By Hanleigh Daniels 25 July 2012


To say there’s been great anticipation for Christopher Nolan’s The Dark Knight Rises is an understatement, with the third and final instalment completing the director’s gloomy tale of good versus evil. The story kicks off eight years after the events within The Dark Knight. After being blamed for the death of district attorney Harvey Dent, Batman (Christian Bale) has disappeared into the night, not to cast his terrifying shadow over Gotham’s criminal elements again. This while Bruce Wayne is still reeling over the loss of love interest Rachel Dawes.

The plot thickens

For its part, Wayne’s beloved Gotham is basking in the rays of a crime-free sun, as criminal activity (of the organised kind at least) has been decimated under the weight of an anti-crime Dent Act. All of the city’s master criminals now call Blackgate Prison home. Of course, this does not stay so picture perfect for long.

Filling this crime vacuum is a masked terrorist Bane, played by a barely recognisable Tom Hardy (Inception and This Means War). Bane manages to come across as even more menacing thanks to the contradiction between his elderly-sounding, frail voice and his mightily imposing physical presence that makes it look like he could best King Kong in a fight for a banana.

He forces Batman out of his self-imposed hibernation by plunging Gotham into chaos, liberating all the inmates from prison and cutting the city off from the rest of the nation via the threat of nuclear annihilation. We also meet John Blake, a young, independent thinking and risk-taking cop on the Gotham City police force, excellently portrayed (as we’ve come to expect) by Joseph Gordon-Levitt (3rd Rock from the Sun and Inception).

Add to this, a new romantic interest for Wayne in the form of Wayne Enterprises board member Miranda Tate, portrayed by the beautiful Marion Cotillard, and the appearance of mysterious cat burglar, Selina Kyle, and you have all the ingredients for an explosive finale. Kyle is played by Anne Hathaway, who luckily does a decent job of bringing the acrobatic character to life, thankfully without all the purrs and meows of Halle Berry’s Razzie-worthy performance in 2004’s Catwoman.

It should be a crime for the sultry Selina Kyle to wear such unflattering atire.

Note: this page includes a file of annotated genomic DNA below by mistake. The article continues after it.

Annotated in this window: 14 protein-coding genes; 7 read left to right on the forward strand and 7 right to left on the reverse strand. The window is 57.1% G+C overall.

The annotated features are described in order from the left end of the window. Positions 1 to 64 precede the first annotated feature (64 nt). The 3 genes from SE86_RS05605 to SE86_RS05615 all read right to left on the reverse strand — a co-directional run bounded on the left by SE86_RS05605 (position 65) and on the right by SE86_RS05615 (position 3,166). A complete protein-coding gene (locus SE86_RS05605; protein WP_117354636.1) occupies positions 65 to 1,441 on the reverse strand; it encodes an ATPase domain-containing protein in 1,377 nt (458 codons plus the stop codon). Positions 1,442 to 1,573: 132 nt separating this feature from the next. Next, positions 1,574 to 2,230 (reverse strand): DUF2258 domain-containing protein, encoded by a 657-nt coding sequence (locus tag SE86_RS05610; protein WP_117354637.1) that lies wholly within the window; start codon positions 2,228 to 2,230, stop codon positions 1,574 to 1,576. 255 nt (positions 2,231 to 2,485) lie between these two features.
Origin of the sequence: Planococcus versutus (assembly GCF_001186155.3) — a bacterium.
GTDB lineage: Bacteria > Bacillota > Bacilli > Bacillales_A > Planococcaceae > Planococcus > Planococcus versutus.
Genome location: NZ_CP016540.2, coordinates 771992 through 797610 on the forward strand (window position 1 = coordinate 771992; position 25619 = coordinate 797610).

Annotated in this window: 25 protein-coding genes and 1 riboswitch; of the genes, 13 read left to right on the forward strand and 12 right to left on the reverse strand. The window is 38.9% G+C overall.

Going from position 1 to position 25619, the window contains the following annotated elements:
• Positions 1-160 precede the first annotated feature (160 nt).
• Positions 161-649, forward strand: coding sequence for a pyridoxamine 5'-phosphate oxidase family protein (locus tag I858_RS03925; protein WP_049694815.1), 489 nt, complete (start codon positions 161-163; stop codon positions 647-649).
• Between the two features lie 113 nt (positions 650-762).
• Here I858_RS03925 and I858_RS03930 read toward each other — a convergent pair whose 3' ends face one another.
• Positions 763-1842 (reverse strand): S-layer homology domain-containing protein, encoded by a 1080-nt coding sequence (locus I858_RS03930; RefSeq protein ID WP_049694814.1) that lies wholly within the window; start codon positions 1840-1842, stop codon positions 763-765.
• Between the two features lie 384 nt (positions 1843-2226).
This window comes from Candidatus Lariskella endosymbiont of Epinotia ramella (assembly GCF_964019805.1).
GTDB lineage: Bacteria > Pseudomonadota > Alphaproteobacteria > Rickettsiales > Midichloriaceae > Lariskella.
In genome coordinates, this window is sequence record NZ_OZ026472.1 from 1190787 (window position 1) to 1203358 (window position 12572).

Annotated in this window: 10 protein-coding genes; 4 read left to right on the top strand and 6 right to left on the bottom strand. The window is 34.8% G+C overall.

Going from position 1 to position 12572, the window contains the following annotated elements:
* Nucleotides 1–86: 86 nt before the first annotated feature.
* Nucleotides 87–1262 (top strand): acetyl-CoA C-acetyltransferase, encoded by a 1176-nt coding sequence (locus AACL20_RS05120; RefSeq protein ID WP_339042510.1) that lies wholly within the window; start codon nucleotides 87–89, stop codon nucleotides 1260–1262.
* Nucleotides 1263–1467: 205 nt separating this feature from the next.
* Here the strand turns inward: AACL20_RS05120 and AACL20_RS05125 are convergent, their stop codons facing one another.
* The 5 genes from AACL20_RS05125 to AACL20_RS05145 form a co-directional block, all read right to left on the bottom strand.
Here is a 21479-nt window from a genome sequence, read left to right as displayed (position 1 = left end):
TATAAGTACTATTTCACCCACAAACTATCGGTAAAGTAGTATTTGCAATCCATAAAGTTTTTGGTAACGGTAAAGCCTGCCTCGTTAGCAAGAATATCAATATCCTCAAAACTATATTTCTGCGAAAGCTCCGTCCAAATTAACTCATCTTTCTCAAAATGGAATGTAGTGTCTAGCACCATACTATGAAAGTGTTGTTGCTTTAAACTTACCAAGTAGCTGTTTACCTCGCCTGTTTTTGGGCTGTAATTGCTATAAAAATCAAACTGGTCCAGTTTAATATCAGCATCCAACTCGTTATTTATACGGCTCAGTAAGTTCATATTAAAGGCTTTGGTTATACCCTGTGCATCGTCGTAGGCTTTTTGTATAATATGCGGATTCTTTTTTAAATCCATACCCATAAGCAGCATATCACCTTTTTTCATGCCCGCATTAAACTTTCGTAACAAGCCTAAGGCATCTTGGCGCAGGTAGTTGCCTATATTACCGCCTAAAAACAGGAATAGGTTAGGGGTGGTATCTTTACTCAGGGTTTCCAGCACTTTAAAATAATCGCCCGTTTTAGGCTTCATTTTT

A couple of enjoyable easter eggs

Although Nolan throws in a few nods to the other two films in this series, 2005’s Batman Begins and 2008’s The Dark Knight, there were also a few surprises. SPOILER ALERT: Without spoiling it too much, Bane has assumed the mantle of leader of the League of Shadows following the death of Ra’s al Ghul, the organisation’s former head and Bruce Wayne’s mentor in Batman Begins.

Additionally, when Bane frees Blackgate’s residents in Bastille Day fashion, expect to see a few familiar faces turning up in town. Just don’t expect an unstoppable force once again meeting an immovable object.

In Gotham City, orthodontic treatment is taken to the extreme.

To the point

The Dark Knight Rises is a brilliant movie and a really fitting end to the masterful trilogy. Yes, it does have a long, almost Lord of the Ring rivalling playing time of 164 minutes, but you will hardly notice.

Thanks to its Greek tragedy storyline, this movie makes its large number of comic-book-inspired counterparts come across as plotless, action-only flicks, more suited for family entertainment than the riveting cherry on the Batman cake that is The Dark Knight Rises.    


Packed to the hilt with action; excellent special effects; tremendously compelling storyline.


Your bum won’t like the almost three hours sitting time; no more Batman movies with Christopher Nolan at the helm.

Packed to the hilt with action and excellent special effects and tremendously compelling storyline.
Your bum won't like the almost three hours sitting time; and no more Batman movies coming with Christopher Nolan at the helm.

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